I guess you’ll want to know what I’m working on at the moment. My current project is an open source, open data project called Growstuff, which helps food gardeners track and share information about what they’re growing and harvesting. It is built on principles of sustainability, including a commitment to a diverse and harassment-free community, to actively supporting developers rather than excluding them based on misguided ideas of meritocracy, and to funding the project through means that will never put the people running the website in opposition to our customers. That means no ads, in case you’re wondering. We’d rather our members paid us directly; that way, we’ll never forget who we’re meant to be serving. I’m working on Growstuff from home, where I can be myself and feel safe and comfortable. I work with volunteers from all round the world, and get to teach programming and web development and system administration and project management and sustainability to all kinds of people, especially those who’ve previously been excluded from or marginalised in their technical education or careers. We get to work on things we know are wanted and appreciated, and we don’t have to screw anyone around to do it.

Let me know when Google has changed enough to offer me something more appealing than that. If you don’t think that’s likely to happen, then please put me on whatever “Do Not Contact” blacklist you might have handy. I know you must have some such list; I only wish you regularly referred to it instead of spamming people who not only don’t want to work for you, but have nightmares about it.

skud: (Default)
This is a copy of a poll I've posted on Google+, seeking people's feedback on HOW Google should fix the names problems.

I know there are a lot of DW users and others who choose not to use G+, so this is an attempt to gather more responses from those people.

It should be accessible to anyone who is logged into DW, or who has an OpenID login from any other site.



Sorry, DW doesn't support fully anonymous poll responses, but hopefully the above gives you plenty of options.

----
ORIGINAL POST (https://plus.google.com/103325808503679220346/posts/KStJ8NKWaAM):

There are so many of us talking about the issue that it can be hard to tell what people really want. So here are a list of statements based on different things I've heard people suggest, and I'm trying to get a sense of what the majority of pro-nym supporters really want. (I have my own opinions on this, based on my impression from the people I read, but I might be wrong.) And yes, there are people at Google who will read this and may be able to help us based on the results, so please, let's be constructive here.

Here's how the poll works: you simply vote by +1-ing a comment below, to show your support for the statement. While of course you can +1 as many options as you like, I'm going to ask that you limit yourself to the statement(s) you most strongly support.

Comment policy for this post: I don't want this to be a free-for-all comment thread, so I'm going to moderate strictly to keep this focused on the topic of proposed improvements to the G+ names situation.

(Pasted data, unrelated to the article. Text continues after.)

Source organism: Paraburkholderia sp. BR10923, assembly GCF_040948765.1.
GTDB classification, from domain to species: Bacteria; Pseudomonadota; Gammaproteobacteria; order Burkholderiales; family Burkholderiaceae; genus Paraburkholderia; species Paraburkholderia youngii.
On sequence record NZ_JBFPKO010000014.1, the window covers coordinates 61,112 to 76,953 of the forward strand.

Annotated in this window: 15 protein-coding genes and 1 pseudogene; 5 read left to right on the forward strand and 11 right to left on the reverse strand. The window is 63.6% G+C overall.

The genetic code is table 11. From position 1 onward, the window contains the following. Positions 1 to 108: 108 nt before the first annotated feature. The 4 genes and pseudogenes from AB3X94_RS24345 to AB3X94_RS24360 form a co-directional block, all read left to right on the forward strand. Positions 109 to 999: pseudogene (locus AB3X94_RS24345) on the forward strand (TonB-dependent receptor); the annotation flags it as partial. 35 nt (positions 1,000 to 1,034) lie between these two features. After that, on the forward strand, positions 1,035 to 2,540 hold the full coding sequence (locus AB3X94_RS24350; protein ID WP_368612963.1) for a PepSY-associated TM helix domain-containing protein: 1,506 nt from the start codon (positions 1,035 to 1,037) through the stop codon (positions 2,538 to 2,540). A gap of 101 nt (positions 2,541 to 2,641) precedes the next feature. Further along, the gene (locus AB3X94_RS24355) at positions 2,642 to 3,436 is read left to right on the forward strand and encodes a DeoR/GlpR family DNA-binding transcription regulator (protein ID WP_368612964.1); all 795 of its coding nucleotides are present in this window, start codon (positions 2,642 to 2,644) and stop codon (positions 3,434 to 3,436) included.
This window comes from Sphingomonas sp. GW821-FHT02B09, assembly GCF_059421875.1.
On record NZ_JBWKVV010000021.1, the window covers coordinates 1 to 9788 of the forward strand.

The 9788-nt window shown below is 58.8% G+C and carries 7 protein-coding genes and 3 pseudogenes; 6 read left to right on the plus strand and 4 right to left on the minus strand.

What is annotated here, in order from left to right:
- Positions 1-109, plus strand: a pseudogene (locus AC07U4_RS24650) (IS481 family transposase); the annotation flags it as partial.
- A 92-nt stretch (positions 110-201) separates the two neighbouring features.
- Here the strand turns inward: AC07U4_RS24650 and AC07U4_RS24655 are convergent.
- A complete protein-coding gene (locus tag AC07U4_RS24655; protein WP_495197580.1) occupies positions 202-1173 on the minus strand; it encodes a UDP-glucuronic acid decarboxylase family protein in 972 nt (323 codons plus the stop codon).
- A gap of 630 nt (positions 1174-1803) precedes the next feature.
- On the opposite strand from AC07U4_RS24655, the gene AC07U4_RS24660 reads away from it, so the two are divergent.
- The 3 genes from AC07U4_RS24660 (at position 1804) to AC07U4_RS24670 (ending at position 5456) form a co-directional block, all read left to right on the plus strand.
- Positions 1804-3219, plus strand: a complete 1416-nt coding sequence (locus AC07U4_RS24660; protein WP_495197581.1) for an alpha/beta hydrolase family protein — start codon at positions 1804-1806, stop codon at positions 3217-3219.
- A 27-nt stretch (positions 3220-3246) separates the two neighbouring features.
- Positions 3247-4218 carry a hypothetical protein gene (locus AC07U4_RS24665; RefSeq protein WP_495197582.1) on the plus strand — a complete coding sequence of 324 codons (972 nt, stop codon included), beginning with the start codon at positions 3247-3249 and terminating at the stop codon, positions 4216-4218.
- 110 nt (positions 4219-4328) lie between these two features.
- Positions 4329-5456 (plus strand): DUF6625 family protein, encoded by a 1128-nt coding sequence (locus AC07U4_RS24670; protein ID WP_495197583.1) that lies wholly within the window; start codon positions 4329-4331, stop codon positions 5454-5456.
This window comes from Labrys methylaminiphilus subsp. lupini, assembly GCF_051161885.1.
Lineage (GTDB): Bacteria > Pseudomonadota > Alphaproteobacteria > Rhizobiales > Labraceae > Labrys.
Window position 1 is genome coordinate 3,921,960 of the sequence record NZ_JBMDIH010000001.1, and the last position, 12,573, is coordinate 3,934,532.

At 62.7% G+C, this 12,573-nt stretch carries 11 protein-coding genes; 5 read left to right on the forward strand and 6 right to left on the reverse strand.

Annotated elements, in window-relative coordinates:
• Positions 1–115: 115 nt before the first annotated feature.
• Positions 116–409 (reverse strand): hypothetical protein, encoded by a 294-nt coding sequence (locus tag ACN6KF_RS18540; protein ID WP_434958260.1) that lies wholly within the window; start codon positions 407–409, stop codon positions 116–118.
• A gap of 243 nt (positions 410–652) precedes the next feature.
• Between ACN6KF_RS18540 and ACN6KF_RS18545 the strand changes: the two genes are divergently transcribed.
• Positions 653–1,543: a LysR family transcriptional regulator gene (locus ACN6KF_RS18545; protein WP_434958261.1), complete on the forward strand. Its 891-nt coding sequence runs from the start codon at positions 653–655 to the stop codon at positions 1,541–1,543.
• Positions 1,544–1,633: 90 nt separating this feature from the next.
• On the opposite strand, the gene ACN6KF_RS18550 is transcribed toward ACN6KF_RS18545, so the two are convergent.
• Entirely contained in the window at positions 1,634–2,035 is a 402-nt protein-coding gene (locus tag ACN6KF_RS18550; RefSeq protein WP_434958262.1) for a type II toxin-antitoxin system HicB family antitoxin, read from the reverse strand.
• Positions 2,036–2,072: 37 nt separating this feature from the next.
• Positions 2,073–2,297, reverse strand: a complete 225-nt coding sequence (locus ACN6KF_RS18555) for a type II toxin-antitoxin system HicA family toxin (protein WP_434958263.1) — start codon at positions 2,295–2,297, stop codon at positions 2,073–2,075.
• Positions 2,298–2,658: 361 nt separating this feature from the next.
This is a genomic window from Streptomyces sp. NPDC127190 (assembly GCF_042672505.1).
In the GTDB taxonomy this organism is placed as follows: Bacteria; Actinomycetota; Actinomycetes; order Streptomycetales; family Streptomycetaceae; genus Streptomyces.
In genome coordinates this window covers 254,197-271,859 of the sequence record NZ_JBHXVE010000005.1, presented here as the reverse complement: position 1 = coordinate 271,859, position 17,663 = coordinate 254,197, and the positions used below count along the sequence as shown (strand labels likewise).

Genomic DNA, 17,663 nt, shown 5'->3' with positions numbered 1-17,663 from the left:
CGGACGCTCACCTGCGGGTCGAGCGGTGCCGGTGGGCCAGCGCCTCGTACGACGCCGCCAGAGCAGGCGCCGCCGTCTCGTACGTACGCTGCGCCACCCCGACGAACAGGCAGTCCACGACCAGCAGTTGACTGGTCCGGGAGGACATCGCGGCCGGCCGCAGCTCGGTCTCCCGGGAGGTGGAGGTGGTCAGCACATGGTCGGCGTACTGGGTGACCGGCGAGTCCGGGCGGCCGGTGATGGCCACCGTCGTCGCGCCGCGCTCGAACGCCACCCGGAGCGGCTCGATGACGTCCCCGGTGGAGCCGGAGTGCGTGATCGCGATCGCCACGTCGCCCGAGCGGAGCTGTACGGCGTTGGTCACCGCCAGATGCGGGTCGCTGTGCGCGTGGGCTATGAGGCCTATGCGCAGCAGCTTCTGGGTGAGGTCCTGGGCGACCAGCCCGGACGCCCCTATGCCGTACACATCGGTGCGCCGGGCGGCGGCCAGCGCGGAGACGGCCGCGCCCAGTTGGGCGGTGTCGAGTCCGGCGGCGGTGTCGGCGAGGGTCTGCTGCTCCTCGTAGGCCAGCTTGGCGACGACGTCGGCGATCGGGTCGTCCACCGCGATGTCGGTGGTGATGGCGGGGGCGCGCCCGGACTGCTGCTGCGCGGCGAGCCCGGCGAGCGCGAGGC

Here are the comments I posted:

POLICY AS WRITTEN IS TOO STRICT, I WANT ANYONE TO USE ANY NAME THEY LIKE. "The name you're commonly known by" is not acceptable to me, as it's too strict. I want people to be able to use any name they like, regardless of whether it's an established identity. You should be able to sign up with anything at all.

POLICY IS OK, FIX ENFORCEMENT. I think "The name you're commonly known by" is a reasonable standard to apply. However, Google needs to be liberal in what it accepts, and err on the side of believing people who say "this *is* the name I'm commonly known by", even if that name is unusual. And there need to be ways other than government ID to prove name use.

POLICY AND ENFORCEMENT ARE OK, BUT MAKE "OTHER NAMES" MORE VISIBLE. I'm OK with the policy and enforcement as it stands, and with Google making people use the name on their ID (or an invented name that's acceptable to Google, if their ID name isn't accepted). However, I want it to be easier to find people by their nicknames/other names, to be able to see those nicknames/other names when people post or comment, and generally to have those other names much more visible.

ALLOW PSEUDONYMITY WITH OPTIONAL VERIFIED NAMES. Google+ should allow anyone to sign up with any name they want, but you should be able to get a "verified name" checkmark if you want one. Google may up-rank content created by those with verified names, and down-rank unverified posters, but that would be OK with me.

ALLOW PSEUDONYMITY BACKED BY "REAL" IDENTITY KNOWN ONLY BY GOOGLE. I'd like people to be able to choose what name they display, as long as Google knows who the real person is behind an account (presumably by checking their government ID or similar).

ALLOW MULTIPLE IDENTITIES IN ONE ACCOUNT. Google needs to recognise that people present themselves in different ways depending on context, and to allow for multiple identities linked to one account. This would be in addition to the options currently available by having multiple google accounts.

OTHER, WHICH I WILL EXPLAIN BELOW.

Poll #7874 G+ names improvements
Open to: Registered Users, detailed results viewable to: All, participants: 107


Vote here:

View Answers

Policy as written is too strict, I want anyone to use any name they like.
82 (76.6%)

Policy is ok, fix enforcement.
19 (17.8%)

Policy is ok, but make "other names" more visible.
1 (0.9%)

Allow pseudonymity with optional verified names.
61 (57.0%)

Allow pseudonymity backed by "real" identity known only by Google.
9 (8.4%)

Allow multiple identities in one account.
50 (46.7%)

Other, which I will explain below.
5 (4.7%)

October 2014